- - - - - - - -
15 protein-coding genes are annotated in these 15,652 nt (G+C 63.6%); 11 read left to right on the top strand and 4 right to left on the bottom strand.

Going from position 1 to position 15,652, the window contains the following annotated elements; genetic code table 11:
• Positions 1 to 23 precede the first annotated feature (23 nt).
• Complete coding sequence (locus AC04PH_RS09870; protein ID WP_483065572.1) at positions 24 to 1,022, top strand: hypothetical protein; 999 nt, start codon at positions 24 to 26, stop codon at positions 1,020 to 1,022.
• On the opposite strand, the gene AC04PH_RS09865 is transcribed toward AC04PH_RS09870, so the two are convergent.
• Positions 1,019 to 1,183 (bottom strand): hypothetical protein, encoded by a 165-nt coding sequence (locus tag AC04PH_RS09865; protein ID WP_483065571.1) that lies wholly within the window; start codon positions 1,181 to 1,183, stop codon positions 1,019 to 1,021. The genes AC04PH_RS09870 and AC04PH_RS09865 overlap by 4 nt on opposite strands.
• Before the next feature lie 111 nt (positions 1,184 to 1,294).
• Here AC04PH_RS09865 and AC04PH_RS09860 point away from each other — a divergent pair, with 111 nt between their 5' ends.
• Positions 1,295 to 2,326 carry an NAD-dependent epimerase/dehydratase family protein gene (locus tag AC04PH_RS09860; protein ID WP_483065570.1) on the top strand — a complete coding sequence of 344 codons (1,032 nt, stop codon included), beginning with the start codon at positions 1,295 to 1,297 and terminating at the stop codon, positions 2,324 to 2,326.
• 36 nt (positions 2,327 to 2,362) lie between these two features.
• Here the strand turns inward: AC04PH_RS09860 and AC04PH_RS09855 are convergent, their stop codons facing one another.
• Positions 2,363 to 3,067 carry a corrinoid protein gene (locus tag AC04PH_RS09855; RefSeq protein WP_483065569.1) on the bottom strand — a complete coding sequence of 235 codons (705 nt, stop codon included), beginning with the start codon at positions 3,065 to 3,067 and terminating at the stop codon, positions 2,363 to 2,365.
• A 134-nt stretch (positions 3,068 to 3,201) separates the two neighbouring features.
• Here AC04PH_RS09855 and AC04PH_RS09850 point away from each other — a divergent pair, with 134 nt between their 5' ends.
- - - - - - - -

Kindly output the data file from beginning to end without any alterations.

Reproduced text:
15 protein-coding genes are annotated in these 15,652 nt (G+C 63.6%); 11 read left to right on the top strand and 4 right to left on the bottom strand.

Going from position 1 to position 15,652, the window contains the following annotated elements; genetic code table 11:
• Positions 1 to 23 precede the first annotated feature (23 nt).
• Complete coding sequence (locus AC04PH_RS09870; protein ID WP_483065572.1) at positions 24 to 1,022, top strand: hypothetical protein; 999 nt, start codon at positions 24 to 26, stop codon at positions 1,020 to 1,022.
• On the opposite strand, the gene AC04PH_RS09865 is transcribed toward AC04PH_RS09870, so the two are convergent.
• Positions 1,019 to 1,183 (bottom strand): hypothetical protein, encoded by a 165-nt coding sequence (locus tag AC04PH_RS09865; protein ID WP_483065571.1) that lies wholly within the window; start codon positions 1,181 to 1,183, stop codon positions 1,019 to 1,021. The genes AC04PH_RS09870 and AC04PH_RS09865 overlap by 4 nt on opposite strands.
• Before the next feature lie 111 nt (positions 1,184 to 1,294).
• Here AC04PH_RS09865 and AC04PH_RS09860 point away from each other — a divergent pair, with 111 nt between their 5' ends.
• Positions 1,295 to 2,326 carry an NAD-dependent epimerase/dehydratase family protein gene (locus tag AC04PH_RS09860; protein ID WP_483065570.1) on the top strand — a complete coding sequence of 344 codons (1,032 nt, stop codon included), beginning with the start codon at positions 1,295 to 1,297 and terminating at the stop codon, positions 2,324 to 2,326.
• 36 nt (positions 2,327 to 2,362) lie between these two features.
• Here the strand turns inward: AC04PH_RS09860 and AC04PH_RS09855 are convergent, their stop codons facing one another.
• Positions 2,363 to 3,067 carry a corrinoid protein gene (locus tag AC04PH_RS09855; RefSeq protein WP_483065569.1) on the bottom strand — a complete coding sequence of 235 codons (705 nt, stop codon included), beginning with the start codon at positions 3,065 to 3,067 and terminating at the stop codon, positions 2,363 to 2,365.
• A 134-nt stretch (positions 3,068 to 3,201) separates the two neighbouring features.
• Here AC04PH_RS09855 and AC04PH_RS09850 point away from each other — a divergent pair, with 134 nt between their 5' ends.